My very first wedding clients (as with most couples) were keen to make their wedding something deeply personal, and from the decorations to the ceremony that’s exactly what they did. The music at the reception, although it included many “classic” weddings songs, also brought up a few newer gems. The video below was for me one of the most touching songs to hear played, hopefully its honesty and joy will make it a great addition to the traditional fare.
I once witnessed a ceremony in which a woman of Indigenous heritage, who was uncomfortable with taking a speaking role, expressed her contribution in dance. The moment had a profound impact on those present, and showed that there is far more to a ceremony than just the words we speak.
In Western ceremonies dance plays its part, although perhaps on a subtle level. At a wedding reception the bride may dance with her father, the groom with his mother, the bride and groom dance together. These are considered ‘traditional’, but why? The simple answer is that these dances symbolise the transition of the bride and groom from their own families to the new one they create together. One of the most touching ‘first/last’ dances I ever witnessed was bride who began the tradition by dancing with her father, and after a while he with a gentle twirl handed her to her groom who had quietly stepped onto the floor to continue the dance. I doubt there was a dry eye in the house, because all which that moment symbolised was evident in that twirl.
It must be said that even those dance floor favourites which seem to be obligatory at every wedding reception – the Nutbush, the Macarena, the TimeWarp, and nowadays attempts to recreate the Uptown Funk video – are in their way ceremonial and symbolic too. They are touchstones which everyone relates to and remembers, tiny rituals which bring groups of people together and say “this is how we celebrate this aspect of life”.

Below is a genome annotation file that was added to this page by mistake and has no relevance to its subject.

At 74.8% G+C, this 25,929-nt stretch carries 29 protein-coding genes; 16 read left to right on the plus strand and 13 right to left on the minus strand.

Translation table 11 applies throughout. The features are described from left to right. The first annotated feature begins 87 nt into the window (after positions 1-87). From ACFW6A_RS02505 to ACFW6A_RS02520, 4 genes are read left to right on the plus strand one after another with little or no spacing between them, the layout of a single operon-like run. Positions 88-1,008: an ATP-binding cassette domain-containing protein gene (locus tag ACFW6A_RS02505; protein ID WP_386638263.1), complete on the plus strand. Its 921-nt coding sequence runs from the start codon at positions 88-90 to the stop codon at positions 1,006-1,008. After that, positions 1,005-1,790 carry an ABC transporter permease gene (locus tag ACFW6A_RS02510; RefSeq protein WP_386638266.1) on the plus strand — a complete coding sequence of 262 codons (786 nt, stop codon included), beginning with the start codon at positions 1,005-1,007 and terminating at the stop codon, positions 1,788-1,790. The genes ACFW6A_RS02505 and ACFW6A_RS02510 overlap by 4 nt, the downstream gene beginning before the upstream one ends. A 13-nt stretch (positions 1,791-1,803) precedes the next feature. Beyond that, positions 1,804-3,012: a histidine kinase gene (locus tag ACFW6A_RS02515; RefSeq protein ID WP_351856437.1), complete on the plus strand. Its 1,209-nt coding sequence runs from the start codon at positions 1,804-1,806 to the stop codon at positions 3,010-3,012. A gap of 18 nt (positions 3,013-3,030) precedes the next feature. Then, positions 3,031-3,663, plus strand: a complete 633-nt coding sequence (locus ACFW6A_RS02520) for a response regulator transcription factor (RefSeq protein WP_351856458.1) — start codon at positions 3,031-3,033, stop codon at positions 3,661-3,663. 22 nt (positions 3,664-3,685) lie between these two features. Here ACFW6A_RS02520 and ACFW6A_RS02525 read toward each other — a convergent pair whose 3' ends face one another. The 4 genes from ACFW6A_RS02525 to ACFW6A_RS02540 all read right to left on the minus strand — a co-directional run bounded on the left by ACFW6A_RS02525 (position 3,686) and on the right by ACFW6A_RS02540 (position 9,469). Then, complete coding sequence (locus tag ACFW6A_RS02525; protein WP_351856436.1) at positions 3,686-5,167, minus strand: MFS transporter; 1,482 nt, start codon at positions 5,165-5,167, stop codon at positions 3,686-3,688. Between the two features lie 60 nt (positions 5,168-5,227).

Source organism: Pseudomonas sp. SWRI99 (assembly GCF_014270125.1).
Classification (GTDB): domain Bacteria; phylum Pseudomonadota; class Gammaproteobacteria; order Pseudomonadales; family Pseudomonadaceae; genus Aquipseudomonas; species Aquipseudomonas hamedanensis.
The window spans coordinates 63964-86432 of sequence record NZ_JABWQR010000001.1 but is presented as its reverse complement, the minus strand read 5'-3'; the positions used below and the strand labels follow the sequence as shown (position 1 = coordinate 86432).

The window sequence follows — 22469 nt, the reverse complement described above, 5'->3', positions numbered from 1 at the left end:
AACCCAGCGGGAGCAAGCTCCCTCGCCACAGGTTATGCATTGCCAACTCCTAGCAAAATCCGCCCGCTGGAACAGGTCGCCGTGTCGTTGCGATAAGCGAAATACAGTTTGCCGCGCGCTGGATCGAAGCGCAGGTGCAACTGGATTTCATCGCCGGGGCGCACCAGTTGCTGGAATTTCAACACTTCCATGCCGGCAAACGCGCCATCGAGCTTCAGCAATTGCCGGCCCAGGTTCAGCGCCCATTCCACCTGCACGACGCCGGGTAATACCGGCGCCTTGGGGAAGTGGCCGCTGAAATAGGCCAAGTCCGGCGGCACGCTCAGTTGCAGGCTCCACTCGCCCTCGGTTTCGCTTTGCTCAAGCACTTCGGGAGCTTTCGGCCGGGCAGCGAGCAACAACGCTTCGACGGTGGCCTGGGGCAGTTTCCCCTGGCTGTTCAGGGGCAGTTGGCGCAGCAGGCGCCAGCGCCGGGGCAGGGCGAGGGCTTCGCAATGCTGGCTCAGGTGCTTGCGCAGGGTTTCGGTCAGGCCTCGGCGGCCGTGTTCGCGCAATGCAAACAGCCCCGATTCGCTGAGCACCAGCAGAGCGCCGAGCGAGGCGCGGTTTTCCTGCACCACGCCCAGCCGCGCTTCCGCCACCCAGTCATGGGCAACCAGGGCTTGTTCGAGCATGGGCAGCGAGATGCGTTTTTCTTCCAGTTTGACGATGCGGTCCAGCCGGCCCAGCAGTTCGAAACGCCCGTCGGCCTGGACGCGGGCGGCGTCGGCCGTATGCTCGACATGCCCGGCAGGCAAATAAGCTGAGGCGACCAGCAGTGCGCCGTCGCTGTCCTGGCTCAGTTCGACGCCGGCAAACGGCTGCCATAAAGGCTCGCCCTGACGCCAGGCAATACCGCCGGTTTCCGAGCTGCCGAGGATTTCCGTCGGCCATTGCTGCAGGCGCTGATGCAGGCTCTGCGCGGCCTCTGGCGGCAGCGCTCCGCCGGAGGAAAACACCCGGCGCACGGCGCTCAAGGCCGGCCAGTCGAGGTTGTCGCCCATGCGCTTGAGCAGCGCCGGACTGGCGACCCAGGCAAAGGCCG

From a religious perspective, dances that honour deity or ancestors are common particularly in Asian and Middle Eastern cultures. For some the dance is a ceremony in itself – each movement may express an aspect of a God, an emotion or posture of worship, or part of a myth or parable. Dancers often train from childhood, practicing to perfect each and every pose and facial expression, and spend hours or even days preparing for the ceremony. Performance of a dance is an act of spiritual practice in itself, and becomes a way of life.
This video share is of a Shinto music and dance performance, honouring nature. At times it may seem that very little is happening, but if you watch carefully the posture, facial expressions and gestures of the performers there is a deep meditation at work which embraces the surroundings.
There is so much more to the topic of dance (and music) in ceremony, so I’ll be writing more about it in the future.
How could I let this week go past without celebrating an enduring cultural event? The National Eisteddfod of Wales is on this week, and is a bastion of traditional expression, preservation of a culture and language, and an opportunity to experience dramatic theatrical ceremony.
From 12th Century origins (some would say earlier), the modern Eisteddfod was galvanised by the creation of the Gorsedd Beirdd Ynys Prydain (The Gorsedd of Bards of the Island of Britain) in the late 18th/early 19th Century. Its purpose was to celebrate and award poetry, prose and song performed and presided over in the Welsh language. These days it has become a much wider festival of the arts and innovation, and although the ceremonial aspects are still conducted in Welsh much of the festival is bilingual to encourage English speakers to attend.
The ceremony of the Eisteddfod is (thanks to its creator, the colourful and highly influential Iolo Morganwg) based around antiquarian druidic ideals. The Bard was, depending on who you read, either a type of druid or a stage on the path to becoming a druid. Thus the ceremonies take on a religious, reverential tone and structure. The power of prose and poetry to move people to wisdom and action is central to this expression of Welsh identity, and is treated accordingly.
I have two videos for you this week, one a snippet of the Chairing of the Bard ceremony from the Eisteddfod of 1927 and another of the same ceremony from last year’s Eisteddfod.
Actually, I have two more, can’t resist a bit of fun from The Goodies 😉